At a private gathering nearly two years ago, the writer of this story met with a Cabinet minister in the current government at the New Delhi's landmark The Ashok Hotel. Sitting across the table with his wife and some party members, the minister was talking about issues concerning his ministry, and in the middle of the talk, he looked up at the hotel, and said, "There's no reason for the government to run this hotel, which is located at the heart of the city."
The implicit need for privatisation - or disinvestment - of the state-run The Ashok hotel, part of the public sector unit ITDC (India Tourism Development Corporation) that runs nine properties, is present within the government and outside. Yet, there are no discussions around it. Instead, the Tourism Ministry, led by KJ Alphons, is planning to transfer six loss-making properties to the state governments or go in for a joint leasing with the governments. There are also plans to hand over the management and operations of The Ashok (New Delhi) to a private operator. In the last three financial years to 2016/17 and nine months of 2017/18, ITDC has posted net losses of Rs 20 crore.
In a reply to Lok Sabha, Tourism Minister Alphons had recently said, "The main reasons for the losses incurred have been competition from new and modern hotels, increase in the available room inventory, increasing wage cost, hike in power and fuel cost."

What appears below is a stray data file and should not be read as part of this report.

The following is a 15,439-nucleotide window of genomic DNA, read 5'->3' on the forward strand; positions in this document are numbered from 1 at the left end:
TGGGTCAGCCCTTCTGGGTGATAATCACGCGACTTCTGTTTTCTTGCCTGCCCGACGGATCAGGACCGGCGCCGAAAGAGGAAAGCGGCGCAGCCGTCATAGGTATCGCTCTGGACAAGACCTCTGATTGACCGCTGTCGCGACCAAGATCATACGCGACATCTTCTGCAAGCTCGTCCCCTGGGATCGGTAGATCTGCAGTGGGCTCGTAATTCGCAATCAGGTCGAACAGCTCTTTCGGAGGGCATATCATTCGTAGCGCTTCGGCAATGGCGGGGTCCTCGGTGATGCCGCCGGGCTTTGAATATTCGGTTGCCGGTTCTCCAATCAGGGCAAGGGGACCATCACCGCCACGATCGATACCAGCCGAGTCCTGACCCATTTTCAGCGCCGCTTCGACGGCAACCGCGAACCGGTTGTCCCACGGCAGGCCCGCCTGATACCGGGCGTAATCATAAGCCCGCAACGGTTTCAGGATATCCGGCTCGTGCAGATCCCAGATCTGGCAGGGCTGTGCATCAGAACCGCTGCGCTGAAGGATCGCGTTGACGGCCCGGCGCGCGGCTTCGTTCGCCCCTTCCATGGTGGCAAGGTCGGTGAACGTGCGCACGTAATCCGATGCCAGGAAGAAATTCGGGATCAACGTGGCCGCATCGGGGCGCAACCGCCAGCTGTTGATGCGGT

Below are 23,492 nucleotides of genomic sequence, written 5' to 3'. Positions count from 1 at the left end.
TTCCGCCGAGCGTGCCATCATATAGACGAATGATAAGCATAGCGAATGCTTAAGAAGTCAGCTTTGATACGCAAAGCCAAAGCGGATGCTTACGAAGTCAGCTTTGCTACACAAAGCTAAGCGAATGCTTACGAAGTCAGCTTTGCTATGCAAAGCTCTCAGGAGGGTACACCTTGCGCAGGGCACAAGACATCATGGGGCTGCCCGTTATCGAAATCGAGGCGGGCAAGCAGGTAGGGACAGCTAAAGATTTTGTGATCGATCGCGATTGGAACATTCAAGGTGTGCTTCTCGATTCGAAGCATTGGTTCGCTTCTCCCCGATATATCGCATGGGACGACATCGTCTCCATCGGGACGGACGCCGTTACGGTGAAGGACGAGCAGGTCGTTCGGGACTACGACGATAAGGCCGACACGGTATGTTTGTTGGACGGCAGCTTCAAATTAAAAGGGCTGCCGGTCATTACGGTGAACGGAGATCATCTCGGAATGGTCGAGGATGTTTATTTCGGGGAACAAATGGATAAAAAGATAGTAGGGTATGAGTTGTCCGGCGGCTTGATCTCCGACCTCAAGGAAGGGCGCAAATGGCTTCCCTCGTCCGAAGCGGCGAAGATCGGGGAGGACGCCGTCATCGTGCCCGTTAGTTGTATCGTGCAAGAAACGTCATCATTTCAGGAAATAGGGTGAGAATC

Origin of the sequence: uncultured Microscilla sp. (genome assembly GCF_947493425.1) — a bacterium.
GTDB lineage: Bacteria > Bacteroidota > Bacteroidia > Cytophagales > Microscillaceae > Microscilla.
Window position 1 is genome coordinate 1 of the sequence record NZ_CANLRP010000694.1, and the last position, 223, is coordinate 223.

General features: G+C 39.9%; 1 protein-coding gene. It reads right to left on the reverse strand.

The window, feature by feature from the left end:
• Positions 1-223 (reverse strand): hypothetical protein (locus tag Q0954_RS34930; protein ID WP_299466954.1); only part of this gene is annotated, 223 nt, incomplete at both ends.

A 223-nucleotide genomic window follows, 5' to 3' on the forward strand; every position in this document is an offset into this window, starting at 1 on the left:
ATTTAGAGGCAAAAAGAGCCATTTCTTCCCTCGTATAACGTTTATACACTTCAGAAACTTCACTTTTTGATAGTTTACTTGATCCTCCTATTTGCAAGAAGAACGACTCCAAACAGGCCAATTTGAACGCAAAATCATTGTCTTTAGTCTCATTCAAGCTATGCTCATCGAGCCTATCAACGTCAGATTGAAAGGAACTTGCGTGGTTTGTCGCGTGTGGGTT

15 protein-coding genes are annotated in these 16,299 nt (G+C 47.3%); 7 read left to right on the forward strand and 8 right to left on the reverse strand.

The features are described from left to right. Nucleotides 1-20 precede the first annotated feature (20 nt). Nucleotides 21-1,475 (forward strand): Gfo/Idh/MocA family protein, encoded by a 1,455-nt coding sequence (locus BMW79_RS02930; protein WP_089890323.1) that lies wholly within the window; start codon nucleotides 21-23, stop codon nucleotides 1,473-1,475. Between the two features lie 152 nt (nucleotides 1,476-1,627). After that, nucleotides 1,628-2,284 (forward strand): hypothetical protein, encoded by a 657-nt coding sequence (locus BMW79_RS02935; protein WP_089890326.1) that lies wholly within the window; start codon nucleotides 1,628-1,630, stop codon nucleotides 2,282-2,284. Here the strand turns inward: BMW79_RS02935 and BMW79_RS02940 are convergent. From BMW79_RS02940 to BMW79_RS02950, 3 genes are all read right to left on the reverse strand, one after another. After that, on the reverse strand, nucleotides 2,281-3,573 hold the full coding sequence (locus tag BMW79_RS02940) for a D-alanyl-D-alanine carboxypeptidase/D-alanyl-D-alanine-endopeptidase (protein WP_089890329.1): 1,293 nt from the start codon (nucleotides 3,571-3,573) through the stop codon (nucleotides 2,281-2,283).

There are serious flaws with this approach. Today, the success of hospitality chains hinges on distribution and digital strategy. Distribution means that having a wide portfolio of hotels - budget, mid-market, upscale, luxury - at key destinations. By transferring the management control of loss-making hotels to state governments, who will perhaps run them as individual entities, these hotels will lack the distribution strength that nearly all the branded hotel chains - foreign and domestic - have been building.
Then, these hotels might find it difficult to withstand the current slugfest between hotel operators and online travel aggregators (OTAs). The minister told Lok Sabha that ITDC has taken a series of measures to modernize ITDC properties, including tie-ups with OTAs. Unless the government lives under the rock, the partnerships with OTAs are more than just signing contracts to sell room inventory online. OTA tie-ups are about scale and fees. The large hotel chains have a bigger say in partnerships with OTAs. The smaller chains or individual properties are typically at the receiving end of such partnerships.
For The Ashok (Delhi), finding a private management partner might be challenging due to the likely - nagging - involvement of the government in running of the property, and a significant regular employees base.
Just like the beleaguered Air India, ITDC properties have been run without much business sense. It's time that the government gives it a serious thought, and finds a long-term solution to stop taxpayers' money being wasted.